CHARLESTOWN — Republican gubernatorial candidate Larry Hogan spent time with local leaders, business owners and the general public as his campaign made a stop in the county.
“We think a lot of people here in Cecil County want to see a real change in direction,” the Edgewater businessman, and founder of the grassroots Change Maryland organization, said Thursday before an event at the Wellwood.
“My priorities are jobs, middle-class taxpayers and restoring our economy,” he said. “This state has gotten so far off track over the past seven years. We’ve increased state spending by $10 billion and passed 40 consecutive tax hikes that have taken $9.5 billion out of the pockets of struggling Maryland families and small businesses.
“It’s hurt a lot of people in Cecil County and throughout the rest of the state,” he said.
The loss of thousands of small businesses, hundreds of thousands of jobs and rampant unemployment has drained the state of its potential, Hogan said.
“Our economy ranks 44th out of 50 states, which is simply unacceptable,” he said. “I think the people of Maryland deserve better. The government needs to get off of our backs and out of our pockets so that we can grow the private sector, put people back to work and turn our economy around.”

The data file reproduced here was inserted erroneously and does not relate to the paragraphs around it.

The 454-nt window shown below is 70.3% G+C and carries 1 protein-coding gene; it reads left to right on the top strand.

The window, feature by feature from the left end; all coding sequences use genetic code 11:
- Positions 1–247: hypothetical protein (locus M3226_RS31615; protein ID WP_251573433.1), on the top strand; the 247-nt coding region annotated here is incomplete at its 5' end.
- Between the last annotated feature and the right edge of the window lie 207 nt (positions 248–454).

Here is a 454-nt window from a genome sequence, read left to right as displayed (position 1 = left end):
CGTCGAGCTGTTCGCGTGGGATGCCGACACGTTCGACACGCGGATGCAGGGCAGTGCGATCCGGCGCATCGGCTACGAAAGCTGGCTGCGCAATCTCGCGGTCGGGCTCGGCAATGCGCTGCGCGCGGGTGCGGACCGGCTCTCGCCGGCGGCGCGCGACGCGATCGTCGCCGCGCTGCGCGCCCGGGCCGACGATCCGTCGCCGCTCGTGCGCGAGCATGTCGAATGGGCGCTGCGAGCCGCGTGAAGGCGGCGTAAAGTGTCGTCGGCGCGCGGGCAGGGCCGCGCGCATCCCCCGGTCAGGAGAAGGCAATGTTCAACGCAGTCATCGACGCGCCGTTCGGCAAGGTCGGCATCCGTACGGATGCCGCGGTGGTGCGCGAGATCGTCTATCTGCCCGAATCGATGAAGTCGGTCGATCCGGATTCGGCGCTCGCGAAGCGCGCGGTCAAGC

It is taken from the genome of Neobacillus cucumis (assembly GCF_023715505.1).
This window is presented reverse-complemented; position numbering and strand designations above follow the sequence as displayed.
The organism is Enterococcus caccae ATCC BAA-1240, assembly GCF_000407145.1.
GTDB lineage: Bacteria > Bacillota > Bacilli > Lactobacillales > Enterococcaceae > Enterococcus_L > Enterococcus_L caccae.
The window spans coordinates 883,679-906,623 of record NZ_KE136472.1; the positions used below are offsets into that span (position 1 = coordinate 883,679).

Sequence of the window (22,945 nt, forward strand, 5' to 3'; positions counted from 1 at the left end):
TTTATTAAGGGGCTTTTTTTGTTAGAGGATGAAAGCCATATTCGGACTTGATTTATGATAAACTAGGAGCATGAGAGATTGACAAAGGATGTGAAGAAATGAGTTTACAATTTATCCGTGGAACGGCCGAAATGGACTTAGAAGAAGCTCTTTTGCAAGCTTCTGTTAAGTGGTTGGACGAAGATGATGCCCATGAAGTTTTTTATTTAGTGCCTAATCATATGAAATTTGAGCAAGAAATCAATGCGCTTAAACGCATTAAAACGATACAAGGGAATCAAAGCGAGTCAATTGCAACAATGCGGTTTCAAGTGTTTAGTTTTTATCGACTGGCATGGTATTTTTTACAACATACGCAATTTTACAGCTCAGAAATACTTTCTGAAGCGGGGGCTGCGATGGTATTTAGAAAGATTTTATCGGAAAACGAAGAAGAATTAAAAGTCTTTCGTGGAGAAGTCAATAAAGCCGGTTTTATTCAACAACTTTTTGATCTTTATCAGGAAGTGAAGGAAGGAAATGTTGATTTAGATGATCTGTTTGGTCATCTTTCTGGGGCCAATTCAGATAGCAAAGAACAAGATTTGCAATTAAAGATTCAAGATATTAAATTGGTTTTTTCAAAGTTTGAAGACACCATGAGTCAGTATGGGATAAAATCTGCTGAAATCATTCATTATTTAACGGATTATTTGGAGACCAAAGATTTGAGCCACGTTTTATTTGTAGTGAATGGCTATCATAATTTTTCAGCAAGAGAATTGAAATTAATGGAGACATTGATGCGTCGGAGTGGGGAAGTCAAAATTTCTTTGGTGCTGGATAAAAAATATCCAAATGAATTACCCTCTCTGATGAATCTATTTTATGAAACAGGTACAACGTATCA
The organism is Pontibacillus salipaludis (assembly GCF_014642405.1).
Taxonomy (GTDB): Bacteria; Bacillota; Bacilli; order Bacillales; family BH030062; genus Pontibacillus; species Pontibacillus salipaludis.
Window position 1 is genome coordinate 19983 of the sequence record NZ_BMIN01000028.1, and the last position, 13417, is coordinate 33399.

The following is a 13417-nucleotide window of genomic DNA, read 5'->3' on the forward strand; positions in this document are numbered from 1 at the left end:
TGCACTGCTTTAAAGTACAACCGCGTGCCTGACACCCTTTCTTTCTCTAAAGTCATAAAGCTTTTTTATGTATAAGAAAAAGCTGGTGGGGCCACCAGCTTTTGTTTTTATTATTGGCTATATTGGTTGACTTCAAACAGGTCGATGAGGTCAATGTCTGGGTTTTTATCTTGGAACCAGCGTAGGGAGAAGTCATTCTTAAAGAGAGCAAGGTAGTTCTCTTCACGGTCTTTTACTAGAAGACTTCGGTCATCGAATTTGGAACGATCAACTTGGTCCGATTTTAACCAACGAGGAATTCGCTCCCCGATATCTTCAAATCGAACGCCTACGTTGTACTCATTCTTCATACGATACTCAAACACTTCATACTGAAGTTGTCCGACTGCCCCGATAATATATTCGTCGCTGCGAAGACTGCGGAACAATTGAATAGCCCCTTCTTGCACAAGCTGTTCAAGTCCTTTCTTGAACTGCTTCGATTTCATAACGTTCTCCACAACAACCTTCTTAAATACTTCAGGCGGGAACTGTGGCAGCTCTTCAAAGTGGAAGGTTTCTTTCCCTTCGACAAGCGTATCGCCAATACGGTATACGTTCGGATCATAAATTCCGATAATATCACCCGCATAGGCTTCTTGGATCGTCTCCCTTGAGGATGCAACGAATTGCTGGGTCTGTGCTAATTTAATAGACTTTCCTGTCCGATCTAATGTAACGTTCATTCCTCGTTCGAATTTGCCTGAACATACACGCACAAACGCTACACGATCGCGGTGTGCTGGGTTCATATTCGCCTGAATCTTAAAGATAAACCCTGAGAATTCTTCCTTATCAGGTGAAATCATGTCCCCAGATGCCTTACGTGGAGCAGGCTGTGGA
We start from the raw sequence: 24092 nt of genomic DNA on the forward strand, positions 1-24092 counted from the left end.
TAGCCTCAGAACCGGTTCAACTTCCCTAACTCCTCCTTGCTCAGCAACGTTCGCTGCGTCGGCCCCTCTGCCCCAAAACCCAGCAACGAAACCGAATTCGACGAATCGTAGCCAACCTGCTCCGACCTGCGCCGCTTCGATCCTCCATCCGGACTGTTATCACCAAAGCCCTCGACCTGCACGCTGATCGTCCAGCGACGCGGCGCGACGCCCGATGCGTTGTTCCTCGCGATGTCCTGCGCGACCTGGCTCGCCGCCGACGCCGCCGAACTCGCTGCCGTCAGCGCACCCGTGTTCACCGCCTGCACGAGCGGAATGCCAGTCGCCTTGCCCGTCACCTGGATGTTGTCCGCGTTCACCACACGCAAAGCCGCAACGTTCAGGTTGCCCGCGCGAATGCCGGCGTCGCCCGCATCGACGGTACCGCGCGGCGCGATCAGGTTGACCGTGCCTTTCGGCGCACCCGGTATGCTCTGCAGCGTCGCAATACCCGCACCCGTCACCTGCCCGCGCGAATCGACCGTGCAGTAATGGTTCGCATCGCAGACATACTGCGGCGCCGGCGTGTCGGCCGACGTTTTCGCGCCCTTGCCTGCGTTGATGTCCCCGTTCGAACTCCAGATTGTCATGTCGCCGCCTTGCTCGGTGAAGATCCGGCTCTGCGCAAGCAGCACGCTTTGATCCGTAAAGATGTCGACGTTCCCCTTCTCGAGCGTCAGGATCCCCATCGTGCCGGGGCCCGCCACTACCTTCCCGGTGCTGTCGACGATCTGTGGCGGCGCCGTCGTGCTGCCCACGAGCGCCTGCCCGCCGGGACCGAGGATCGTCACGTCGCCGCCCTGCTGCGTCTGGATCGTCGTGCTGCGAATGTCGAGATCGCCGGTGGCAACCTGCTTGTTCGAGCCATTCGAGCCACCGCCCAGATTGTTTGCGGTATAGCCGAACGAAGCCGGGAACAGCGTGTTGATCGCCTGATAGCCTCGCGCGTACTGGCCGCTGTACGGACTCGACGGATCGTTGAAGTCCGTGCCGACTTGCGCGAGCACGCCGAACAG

Hogan said that if he were governor he would cut state spending by hundreds of millions in “waste, abuse and fraud.”
“We would run the government more efficiently and effectively,” he said. “We would begin an outside audit of every state agency and try to make sure that we spend every single penny of taxpayer money wisely.”
Once spending is under control, Hogan would look to roll back some recent tax increases, including the “rain tax,” or an impervious surface tax for areas that increase run-off. He would also propose tax credits for residents’ pensions.
“I talk to people every day who are living on a fixed income or retired that say, ‘I love the state of Maryland. I don’t want to leave, but we can’t afford to stay,’” Hogan said. “We’re going to look at all taxes after we get spending under control, and do everything we can to roll back as many as possible.”